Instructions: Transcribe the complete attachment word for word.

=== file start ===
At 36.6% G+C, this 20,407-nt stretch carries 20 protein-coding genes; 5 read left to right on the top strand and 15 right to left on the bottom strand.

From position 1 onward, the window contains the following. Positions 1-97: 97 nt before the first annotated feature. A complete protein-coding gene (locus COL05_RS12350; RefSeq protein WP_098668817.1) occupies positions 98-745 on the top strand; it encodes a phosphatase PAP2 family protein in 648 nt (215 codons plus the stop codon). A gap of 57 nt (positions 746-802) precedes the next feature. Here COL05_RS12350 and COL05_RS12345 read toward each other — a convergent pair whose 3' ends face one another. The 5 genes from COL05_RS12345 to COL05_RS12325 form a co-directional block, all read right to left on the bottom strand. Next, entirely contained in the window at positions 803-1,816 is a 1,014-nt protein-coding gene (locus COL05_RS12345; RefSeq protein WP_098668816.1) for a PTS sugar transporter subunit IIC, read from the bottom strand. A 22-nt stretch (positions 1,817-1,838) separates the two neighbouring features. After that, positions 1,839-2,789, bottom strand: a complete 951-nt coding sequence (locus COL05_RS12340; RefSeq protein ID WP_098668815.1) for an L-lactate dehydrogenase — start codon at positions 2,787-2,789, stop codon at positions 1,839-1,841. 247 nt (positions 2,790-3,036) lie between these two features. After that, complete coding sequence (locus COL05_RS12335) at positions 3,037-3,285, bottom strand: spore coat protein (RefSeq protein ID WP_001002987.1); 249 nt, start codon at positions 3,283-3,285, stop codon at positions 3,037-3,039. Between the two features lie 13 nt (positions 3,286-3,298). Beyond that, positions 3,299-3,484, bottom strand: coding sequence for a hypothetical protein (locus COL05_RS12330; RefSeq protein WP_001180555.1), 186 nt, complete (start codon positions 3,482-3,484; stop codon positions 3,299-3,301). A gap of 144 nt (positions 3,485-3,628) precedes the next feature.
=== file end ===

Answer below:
At 36.6% G+C, this 20,407-nt stretch carries 20 protein-coding genes; 5 read left to right on the top strand and 15 right to left on the bottom strand.

From position 1 onward, the window contains the following. Positions 1-97: 97 nt before the first annotated feature. A complete protein-coding gene (locus COL05_RS12350; RefSeq protein WP_098668817.1) occupies positions 98-745 on the top strand; it encodes a phosphatase PAP2 family protein in 648 nt (215 codons plus the stop codon). A gap of 57 nt (positions 746-802) precedes the next feature. Here COL05_RS12350 and COL05_RS12345 read toward each other — a convergent pair whose 3' ends face one another. The 5 genes from COL05_RS12345 to COL05_RS12325 form a co-directional block, all read right to left on the bottom strand. Next, entirely contained in the window at positions 803-1,816 is a 1,014-nt protein-coding gene (locus COL05_RS12345; RefSeq protein WP_098668816.1) for a PTS sugar transporter subunit IIC, read from the bottom strand. A 22-nt stretch (positions 1,817-1,838) separates the two neighbouring features. After that, positions 1,839-2,789, bottom strand: a complete 951-nt coding sequence (locus COL05_RS12340; RefSeq protein ID WP_098668815.1) for an L-lactate dehydrogenase — start codon at positions 2,787-2,789, stop codon at positions 1,839-1,841. 247 nt (positions 2,790-3,036) lie between these two features. After that, complete coding sequence (locus COL05_RS12335) at positions 3,037-3,285, bottom strand: spore coat protein (RefSeq protein ID WP_001002987.1); 249 nt, start codon at positions 3,283-3,285, stop codon at positions 3,037-3,039. Between the two features lie 13 nt (positions 3,286-3,298). Beyond that, positions 3,299-3,484, bottom strand: coding sequence for a hypothetical protein (locus COL05_RS12330; RefSeq protein WP_001180555.1), 186 nt, complete (start codon positions 3,482-3,484; stop codon positions 3,299-3,301). A gap of 144 nt (positions 3,485-3,628) precedes the next feature.